Each person received a debit card charged with $ 1,000 each month from October 2020 to September 2021. Debit cards allowed people to receive the funds even if they did not have a bank account and allowed Avivo to track what people were spending the money on.
A recipient used the money to pay for a girl’s college tuition. Another paid off student loans. A third was able to pay for an Internet service in order to be able to find a job online. Another is in the process of buying a house.
The money mainly went to four things: food, clothing, medical care, and transportation.
“The idea that people living in poverty are going to make bad choices with a Universal Basic Income is just not accurate,” said Kelly Matter, CEO and President of Avivo.
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Now that the experiment is over, Bidear will miss the $ 1,000 per month. But she said she prepared for the end. She is being helped through other programs that will help her continue to pay child care costs and rent. She was also able to save money in an emergency.
Somers, the donor, did not meet with any of the recipients but received letters from them at the end of the pilot program. Some of them brought tears to his eyes, like the note from the person who gave the money for a month to a friend in need. This resonated with Somers, who is happy to donate money as a philanthropist.
“It was really heartwarming,” Somers said.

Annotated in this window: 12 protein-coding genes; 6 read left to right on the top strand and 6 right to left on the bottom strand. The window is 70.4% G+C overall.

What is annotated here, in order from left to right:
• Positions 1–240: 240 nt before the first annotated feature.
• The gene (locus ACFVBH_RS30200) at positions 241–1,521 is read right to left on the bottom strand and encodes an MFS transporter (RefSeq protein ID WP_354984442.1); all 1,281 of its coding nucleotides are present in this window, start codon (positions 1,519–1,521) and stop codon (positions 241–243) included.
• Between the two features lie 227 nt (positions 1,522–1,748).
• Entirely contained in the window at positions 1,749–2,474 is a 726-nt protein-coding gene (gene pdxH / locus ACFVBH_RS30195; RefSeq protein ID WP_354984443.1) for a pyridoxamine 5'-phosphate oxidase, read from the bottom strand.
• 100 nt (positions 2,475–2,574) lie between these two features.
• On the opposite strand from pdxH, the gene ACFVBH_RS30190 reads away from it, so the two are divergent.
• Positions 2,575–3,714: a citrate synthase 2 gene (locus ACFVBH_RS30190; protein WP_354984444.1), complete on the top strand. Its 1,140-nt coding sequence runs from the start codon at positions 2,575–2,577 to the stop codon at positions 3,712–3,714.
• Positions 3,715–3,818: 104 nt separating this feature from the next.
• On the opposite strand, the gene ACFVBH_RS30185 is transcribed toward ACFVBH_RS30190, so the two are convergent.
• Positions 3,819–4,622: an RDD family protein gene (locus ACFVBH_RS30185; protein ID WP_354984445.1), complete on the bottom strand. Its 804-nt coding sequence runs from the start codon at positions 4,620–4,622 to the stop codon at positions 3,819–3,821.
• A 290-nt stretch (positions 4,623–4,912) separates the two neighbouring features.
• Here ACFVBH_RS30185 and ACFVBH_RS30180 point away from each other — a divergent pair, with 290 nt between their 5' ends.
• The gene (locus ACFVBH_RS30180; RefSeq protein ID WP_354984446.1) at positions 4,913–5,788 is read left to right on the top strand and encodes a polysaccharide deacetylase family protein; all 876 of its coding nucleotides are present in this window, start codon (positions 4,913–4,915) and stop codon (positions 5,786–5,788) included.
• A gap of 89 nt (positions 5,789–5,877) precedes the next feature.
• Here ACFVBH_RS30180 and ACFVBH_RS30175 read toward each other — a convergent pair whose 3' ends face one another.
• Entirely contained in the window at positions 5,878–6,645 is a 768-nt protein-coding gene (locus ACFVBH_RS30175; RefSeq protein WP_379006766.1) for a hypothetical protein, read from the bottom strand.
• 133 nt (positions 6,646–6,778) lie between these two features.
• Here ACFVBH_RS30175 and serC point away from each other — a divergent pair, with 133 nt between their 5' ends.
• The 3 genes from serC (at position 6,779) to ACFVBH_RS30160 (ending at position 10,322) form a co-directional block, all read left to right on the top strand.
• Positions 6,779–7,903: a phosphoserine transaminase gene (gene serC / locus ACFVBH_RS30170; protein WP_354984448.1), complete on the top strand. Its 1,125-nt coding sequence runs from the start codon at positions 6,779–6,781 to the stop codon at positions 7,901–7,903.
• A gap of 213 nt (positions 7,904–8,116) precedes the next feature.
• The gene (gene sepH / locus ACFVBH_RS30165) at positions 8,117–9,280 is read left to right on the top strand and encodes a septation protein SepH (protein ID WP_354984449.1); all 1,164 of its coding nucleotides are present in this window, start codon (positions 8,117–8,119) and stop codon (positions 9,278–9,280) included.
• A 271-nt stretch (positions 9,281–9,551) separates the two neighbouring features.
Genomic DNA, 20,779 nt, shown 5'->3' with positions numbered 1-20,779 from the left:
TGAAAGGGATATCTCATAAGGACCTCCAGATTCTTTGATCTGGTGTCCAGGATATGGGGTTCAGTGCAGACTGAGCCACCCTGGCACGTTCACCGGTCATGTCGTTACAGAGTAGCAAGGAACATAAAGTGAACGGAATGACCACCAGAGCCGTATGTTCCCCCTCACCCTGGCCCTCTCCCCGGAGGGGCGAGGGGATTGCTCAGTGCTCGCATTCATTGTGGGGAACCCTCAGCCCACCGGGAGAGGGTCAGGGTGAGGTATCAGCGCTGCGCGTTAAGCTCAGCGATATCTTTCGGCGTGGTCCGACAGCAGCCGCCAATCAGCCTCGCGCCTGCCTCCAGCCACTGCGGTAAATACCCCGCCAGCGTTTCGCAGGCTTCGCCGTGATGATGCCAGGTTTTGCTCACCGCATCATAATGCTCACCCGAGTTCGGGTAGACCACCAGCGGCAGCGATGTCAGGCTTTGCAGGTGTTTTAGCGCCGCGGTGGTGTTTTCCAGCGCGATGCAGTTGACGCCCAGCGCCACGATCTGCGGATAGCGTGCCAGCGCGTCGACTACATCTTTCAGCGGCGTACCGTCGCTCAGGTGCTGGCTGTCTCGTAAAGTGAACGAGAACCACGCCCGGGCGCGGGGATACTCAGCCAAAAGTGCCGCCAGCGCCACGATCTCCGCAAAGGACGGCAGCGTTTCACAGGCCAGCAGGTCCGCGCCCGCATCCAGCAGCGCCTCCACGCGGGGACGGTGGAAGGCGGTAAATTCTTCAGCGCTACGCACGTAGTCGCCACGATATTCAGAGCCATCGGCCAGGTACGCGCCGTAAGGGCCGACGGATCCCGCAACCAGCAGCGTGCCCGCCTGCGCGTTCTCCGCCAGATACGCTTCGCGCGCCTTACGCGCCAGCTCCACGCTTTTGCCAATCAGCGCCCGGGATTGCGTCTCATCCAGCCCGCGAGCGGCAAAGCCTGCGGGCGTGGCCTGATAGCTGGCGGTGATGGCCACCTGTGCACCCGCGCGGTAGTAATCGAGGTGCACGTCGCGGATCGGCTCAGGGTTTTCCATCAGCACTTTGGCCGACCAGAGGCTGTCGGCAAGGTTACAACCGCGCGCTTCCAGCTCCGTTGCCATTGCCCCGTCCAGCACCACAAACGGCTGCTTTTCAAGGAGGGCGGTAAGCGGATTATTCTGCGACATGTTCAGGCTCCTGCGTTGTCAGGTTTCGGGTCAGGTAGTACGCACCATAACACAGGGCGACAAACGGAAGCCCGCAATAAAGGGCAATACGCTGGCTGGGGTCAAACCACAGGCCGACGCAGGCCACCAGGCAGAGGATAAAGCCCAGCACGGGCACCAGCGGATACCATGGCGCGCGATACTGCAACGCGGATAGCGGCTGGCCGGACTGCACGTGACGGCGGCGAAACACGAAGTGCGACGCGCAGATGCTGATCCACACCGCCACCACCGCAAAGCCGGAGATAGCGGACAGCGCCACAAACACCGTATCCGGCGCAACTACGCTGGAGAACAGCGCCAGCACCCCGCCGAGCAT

Project Solid Ground reproduces, on a very small scale, what has been demonstrated by other guaranteed income projects across the country.
The city of Stockton, Calif., Was the first to pilot a philanthropic-funded guaranteed income program, paying 125 families $ 500 a month for two years. A study of the program found that people who received the fund were more likely to find full-time jobs, be happy and stay healthy. Less than 1% of purchases tracked were consumed with tobacco or alcohol.
He inspired St. Paul Mayor Melvin Carter to launch a guaranteed income pilot project in November 2020, the first to use public funds. It provides $ 500 per month to 150 low-income families for 18 months.
Minneapolis is now accept requests from families to pilot a similar program starting in the spring, which will provide 200 households with $ 500 per month for two years.
Somers acknowledges that some of the money was probably spent in ways she wouldn’t approve of, but says she doesn’t want to be responsible for how people use the money.
“I want people to be able to make choices for themselves, and I trust people,” Somers said.
Somers was so pleased with the outcome that she plans to help fund another year of guaranteed income for millennials due to the economic disadvantages they suffered as they matured during a recession, often burdened with student loan debt. .
Ultimately, she wants the federal government to provide a basic income for all Americans. Since the start of the pandemic, the government has moved closer to providing regular, unconditional cash payments through a series of stimulus checks and a temporarily expanded child tax credit that sends most parents $ 250 or $ 300 per month per child, depending on the child’s age.
“It’s an idea whose time has come,” Somers said.
Max Nesterak is the associate editor of the Minnesota Reformer, a sister site of the Pennsylvania Capital-Star, where this story first appeared.